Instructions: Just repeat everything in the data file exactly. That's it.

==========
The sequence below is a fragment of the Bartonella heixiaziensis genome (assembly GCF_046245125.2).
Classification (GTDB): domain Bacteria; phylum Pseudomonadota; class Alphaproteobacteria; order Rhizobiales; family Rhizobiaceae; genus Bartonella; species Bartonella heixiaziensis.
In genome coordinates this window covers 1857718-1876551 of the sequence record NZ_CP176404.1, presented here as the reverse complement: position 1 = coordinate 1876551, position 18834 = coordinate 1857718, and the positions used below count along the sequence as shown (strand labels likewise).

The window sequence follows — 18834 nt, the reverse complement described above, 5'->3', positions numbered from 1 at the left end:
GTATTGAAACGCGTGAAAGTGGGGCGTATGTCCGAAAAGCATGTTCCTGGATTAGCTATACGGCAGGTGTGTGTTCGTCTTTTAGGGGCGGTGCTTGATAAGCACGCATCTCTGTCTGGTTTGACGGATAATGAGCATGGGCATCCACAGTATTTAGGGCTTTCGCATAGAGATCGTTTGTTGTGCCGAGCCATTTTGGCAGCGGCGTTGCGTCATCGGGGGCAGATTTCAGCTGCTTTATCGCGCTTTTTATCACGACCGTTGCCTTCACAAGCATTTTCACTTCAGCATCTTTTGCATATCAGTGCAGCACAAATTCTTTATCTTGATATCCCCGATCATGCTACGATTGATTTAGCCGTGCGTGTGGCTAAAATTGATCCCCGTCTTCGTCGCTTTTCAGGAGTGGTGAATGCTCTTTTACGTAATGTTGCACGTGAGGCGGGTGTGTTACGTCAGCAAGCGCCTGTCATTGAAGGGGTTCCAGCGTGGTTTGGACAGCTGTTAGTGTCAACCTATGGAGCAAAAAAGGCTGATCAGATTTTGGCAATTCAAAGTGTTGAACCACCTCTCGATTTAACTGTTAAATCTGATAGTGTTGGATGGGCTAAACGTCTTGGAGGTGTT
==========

The sequence below is a fragment of the Bartonella heixiaziensis genome (assembly GCF_046245125.2).
Classification (GTDB): domain Bacteria; phylum Pseudomonadota; class Alphaproteobacteria; order Rhizobiales; family Rhizobiaceae; genus Bartonella; species Bartonella heixiaziensis.
In genome coordinates this window covers 1857718-1876551 of the sequence record NZ_CP176404.1, presented here as the reverse complement: position 1 = coordinate 1876551, position 18834 = coordinate 1857718, and the positions used below count along the sequence as shown (strand labels likewise).

The window sequence follows — 18834 nt, the reverse complement described above, 5'->3', positions numbered from 1 at the left end:
GTATTGAAACGCGTGAAAGTGGGGCGTATGTCCGAAAAGCATGTTCCTGGATTAGCTATACGGCAGGTGTGTGTTCGTCTTTTAGGGGCGGTGCTTGATAAGCACGCATCTCTGTCTGGTTTGACGGATAATGAGCATGGGCATCCACAGTATTTAGGGCTTTCGCATAGAGATCGTTTGTTGTGCCGAGCCATTTTGGCAGCGGCGTTGCGTCATCGGGGGCAGATTTCAGCTGCTTTATCGCGCTTTTTATCACGACCGTTGCCTTCACAAGCATTTTCACTTCAGCATCTTTTGCATATCAGTGCAGCACAAATTCTTTATCTTGATATCCCCGATCATGCTACGATTGATTTAGCCGTGCGTGTGGCTAAAATTGATCCCCGTCTTCGTCGCTTTTCAGGAGTGGTGAATGCTCTTTTACGTAATGTTGCACGTGAGGCGGGTGTGTTACGTCAGCAAGCGCCTGTCATTGAAGGGGTTCCAGCGTGGTTTGGACAGCTGTTAGTGTCAACCTATGGAGCAAAAAAGGCTGATCAGATTTTGGCAATTCAAAGTGTTGAACCACCTCTCGATTTAACTGTTAAATCTGATAGTGTTGGATGGGCTAAACGTCTTGGAGGTGTT